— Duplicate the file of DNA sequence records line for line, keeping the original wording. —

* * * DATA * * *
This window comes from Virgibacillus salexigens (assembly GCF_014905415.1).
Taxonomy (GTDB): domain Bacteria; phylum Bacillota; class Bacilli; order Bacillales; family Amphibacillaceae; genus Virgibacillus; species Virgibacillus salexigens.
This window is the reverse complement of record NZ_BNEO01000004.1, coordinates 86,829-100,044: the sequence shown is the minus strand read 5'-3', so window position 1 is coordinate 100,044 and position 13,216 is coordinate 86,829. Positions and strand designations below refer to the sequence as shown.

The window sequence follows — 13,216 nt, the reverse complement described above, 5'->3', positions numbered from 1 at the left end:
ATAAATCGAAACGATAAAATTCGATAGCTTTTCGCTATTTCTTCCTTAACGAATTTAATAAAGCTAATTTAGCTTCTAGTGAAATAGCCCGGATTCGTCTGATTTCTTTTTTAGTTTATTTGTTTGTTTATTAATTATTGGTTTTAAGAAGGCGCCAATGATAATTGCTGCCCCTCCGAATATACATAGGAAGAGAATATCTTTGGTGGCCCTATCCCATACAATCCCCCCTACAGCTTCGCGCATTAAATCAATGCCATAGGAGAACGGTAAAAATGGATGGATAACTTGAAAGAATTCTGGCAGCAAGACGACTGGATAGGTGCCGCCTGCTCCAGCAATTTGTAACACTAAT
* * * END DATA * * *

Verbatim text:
This window comes from Virgibacillus salexigens (assembly GCF_014905415.1).
Taxonomy (GTDB): domain Bacteria; phylum Bacillota; class Bacilli; order Bacillales; family Amphibacillaceae; genus Virgibacillus; species Virgibacillus salexigens.
This window is the reverse complement of record NZ_BNEO01000004.1, coordinates 86,829-100,044: the sequence shown is the minus strand read 5'-3', so window position 1 is coordinate 100,044 and position 13,216 is coordinate 86,829. Positions and strand designations below refer to the sequence as shown.

The window sequence follows — 13,216 nt, the reverse complement described above, 5'->3', positions numbered from 1 at the left end:
ATAAATCGAAACGATAAAATTCGATAGCTTTTCGCTATTTCTTCCTTAACGAATTTAATAAAGCTAATTTAGCTTCTAGTGAAATAGCCCGGATTCGTCTGATTTCTTTTTTAGTTTATTTGTTTGTTTATTAATTATTGGTTTTAAGAAGGCGCCAATGATAATTGCTGCCCCTCCGAATATACATAGGAAGAGAATATCTTTGGTGGCCCTATCCCATACAATCCCCCCTACAGCTTCGCGCATTAAATCAATGCCATAGGAGAACGGTAAAAATGGATGGATAACTTGAAAGAATTCTGGCAGCAAGACGACTGGATAGGTGCCGCCTGCTCCAGCAATTTGTAACACTAAT